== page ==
WASHINGTON, Oct 5 (Reuters) - Lawmakers and a regulator on Friday took steps to help assauage swap players’ concerns about complying with confusing rules that are set to take effect on Oct. 12.
Democratic Commissioner Bart Chilton of the Commodity Futures Trading Commission told reporters that swaps players, are unlikely to face enforcement actions before they get answers to their questions about the swaps rules.
“If we don’t respond to them, there is no way I can envision the agency taking an action against them,” he said, adding he expected the agency to address some of the inquiries over the next few days.
The rules are mandated by the 2010 Dodd Frank financial reform that seeks to boost oversight of the $648 trillion over-the-counter swaps market, which was implicated in the 2007-2009 financial crisis.
The October deadline was triggered when the CFTC published a final version of its definition of “swap,” setting the clock on the reforms, even though other related rules have yet to be finalized.
Confusion over rules has prompted a flurry of petitions from lawmakers and the industry to the CFTC, which was given the task of drafting most of the rules.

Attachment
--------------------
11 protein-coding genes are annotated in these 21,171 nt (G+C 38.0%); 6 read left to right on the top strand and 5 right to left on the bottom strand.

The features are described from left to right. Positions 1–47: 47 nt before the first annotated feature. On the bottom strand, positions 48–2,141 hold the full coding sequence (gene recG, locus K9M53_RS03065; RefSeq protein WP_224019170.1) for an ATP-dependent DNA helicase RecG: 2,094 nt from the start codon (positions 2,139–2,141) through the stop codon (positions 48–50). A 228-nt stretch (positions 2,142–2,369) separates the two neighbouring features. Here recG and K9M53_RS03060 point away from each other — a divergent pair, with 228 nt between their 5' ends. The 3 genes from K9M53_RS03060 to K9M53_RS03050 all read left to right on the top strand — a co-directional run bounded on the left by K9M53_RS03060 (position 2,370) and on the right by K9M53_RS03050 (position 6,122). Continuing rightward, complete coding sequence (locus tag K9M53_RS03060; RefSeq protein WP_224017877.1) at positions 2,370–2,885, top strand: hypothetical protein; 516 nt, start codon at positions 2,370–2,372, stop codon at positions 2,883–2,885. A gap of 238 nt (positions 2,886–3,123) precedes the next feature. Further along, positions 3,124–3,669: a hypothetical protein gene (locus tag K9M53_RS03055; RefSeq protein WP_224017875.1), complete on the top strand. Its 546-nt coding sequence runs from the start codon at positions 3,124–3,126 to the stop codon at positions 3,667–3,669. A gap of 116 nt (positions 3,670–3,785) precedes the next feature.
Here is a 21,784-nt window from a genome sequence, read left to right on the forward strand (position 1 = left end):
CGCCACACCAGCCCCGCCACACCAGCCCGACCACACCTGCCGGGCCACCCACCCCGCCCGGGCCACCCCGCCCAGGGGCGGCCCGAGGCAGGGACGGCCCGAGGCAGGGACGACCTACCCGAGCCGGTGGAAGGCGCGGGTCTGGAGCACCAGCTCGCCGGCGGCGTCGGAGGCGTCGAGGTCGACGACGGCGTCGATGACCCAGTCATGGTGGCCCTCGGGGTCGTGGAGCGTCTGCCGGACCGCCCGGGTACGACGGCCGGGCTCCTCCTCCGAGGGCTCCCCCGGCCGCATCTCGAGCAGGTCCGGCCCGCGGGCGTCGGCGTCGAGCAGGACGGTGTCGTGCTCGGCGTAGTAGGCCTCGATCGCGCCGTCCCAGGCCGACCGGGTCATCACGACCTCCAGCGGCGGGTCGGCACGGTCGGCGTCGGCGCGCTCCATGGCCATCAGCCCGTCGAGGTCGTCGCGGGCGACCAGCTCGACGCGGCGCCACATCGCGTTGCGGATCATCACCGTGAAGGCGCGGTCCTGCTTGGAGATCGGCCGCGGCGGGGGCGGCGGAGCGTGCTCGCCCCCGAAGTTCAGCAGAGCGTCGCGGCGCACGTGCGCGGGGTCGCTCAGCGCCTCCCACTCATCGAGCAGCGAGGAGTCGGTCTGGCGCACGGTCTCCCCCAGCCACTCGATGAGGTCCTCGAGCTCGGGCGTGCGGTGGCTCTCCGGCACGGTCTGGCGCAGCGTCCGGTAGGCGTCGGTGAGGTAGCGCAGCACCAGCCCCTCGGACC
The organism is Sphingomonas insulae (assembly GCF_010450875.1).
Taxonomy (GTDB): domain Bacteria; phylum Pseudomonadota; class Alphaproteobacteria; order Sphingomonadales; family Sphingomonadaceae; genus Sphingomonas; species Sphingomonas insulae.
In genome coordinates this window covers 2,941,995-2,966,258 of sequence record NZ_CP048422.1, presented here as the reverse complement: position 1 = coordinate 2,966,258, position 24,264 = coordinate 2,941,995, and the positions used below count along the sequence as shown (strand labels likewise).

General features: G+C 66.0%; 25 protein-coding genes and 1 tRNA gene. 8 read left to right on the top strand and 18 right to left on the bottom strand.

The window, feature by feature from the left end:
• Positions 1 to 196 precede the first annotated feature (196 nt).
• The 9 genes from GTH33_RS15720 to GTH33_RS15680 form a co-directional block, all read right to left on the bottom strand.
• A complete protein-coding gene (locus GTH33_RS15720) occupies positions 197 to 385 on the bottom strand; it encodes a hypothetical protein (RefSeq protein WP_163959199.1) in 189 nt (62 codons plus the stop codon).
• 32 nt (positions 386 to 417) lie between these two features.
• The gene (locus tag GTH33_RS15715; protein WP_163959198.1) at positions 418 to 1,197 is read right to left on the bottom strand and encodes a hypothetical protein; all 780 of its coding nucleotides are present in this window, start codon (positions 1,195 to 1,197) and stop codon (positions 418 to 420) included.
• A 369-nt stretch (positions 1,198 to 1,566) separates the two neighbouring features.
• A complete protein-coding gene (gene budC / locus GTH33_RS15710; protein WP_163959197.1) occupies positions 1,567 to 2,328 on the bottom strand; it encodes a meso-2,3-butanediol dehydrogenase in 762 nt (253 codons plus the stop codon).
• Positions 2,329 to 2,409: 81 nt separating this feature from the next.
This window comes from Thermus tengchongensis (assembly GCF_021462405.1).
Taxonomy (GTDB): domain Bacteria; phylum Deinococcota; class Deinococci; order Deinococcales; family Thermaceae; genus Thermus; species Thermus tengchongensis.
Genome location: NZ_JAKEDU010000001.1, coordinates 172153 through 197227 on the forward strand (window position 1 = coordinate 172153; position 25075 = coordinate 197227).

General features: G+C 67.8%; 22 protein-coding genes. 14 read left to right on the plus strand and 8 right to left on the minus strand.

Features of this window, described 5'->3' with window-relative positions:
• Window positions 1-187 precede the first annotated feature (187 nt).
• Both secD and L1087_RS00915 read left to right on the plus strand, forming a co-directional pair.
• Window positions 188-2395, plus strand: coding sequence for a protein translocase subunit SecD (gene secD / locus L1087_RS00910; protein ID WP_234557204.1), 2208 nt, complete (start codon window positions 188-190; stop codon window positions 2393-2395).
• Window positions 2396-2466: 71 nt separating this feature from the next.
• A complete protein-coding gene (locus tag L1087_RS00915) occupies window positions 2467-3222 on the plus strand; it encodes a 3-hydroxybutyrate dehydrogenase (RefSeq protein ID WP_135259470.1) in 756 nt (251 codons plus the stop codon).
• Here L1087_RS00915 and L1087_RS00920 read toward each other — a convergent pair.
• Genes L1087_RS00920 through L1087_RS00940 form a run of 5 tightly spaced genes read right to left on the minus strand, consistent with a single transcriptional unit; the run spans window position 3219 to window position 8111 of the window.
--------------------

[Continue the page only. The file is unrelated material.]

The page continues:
Others have sent letters elsewhere.
In a letter dated Oct. 5, Republican Reps. Frank Lucas, Spencer Bachus, Michael Conaway and Scott Garrett urged Treasury Secretary Timothy Geithner to delay implementation or provide relief from the rules, which they say could harm the competitiveness of U.S. firms or damage the economy.
They highlighted new powers that Geithner has as chairman of the Financial Stability Oversight Council, a group of regulators that is authorized to monitor the stability of financial markets.
“We are hopeful that the FSOC will not allow an inflexible implementation of new rules to needlessly disrupt the U.S. derivatives marketplace,” they wrote.
Bachus and Lucas head up committees that oversee the CFTC.
Among the toughest rules that are scheduled to kick in next week is one that requires traders to begin counting their swaps transactions to see if they reach an $8 billion threshold, which tags them as a “swap dealer.” Such firms face the toughest rules, like capital requirements to back trades.
But firms that have only $25 million in total swaps trading with public utilities also get tagged. The aim of this lower threshold was to protect public utilities, by toughening up oversight of banks that deal with them.
But the lawmakers raised concerns voiced by utilities that the threshold will deter banks from trading with them at all, limiting their ability hedge risk and forcing them to pass higher costs on to consumers.
“These new rules will harm America’s economic engine by impairing many of the companies that provide vital financing to consumers and American businesses,” they wrote.
Sources familiar with the matter say the CFTC is reviewing this and other issues posed by the Oct. 12 deadline.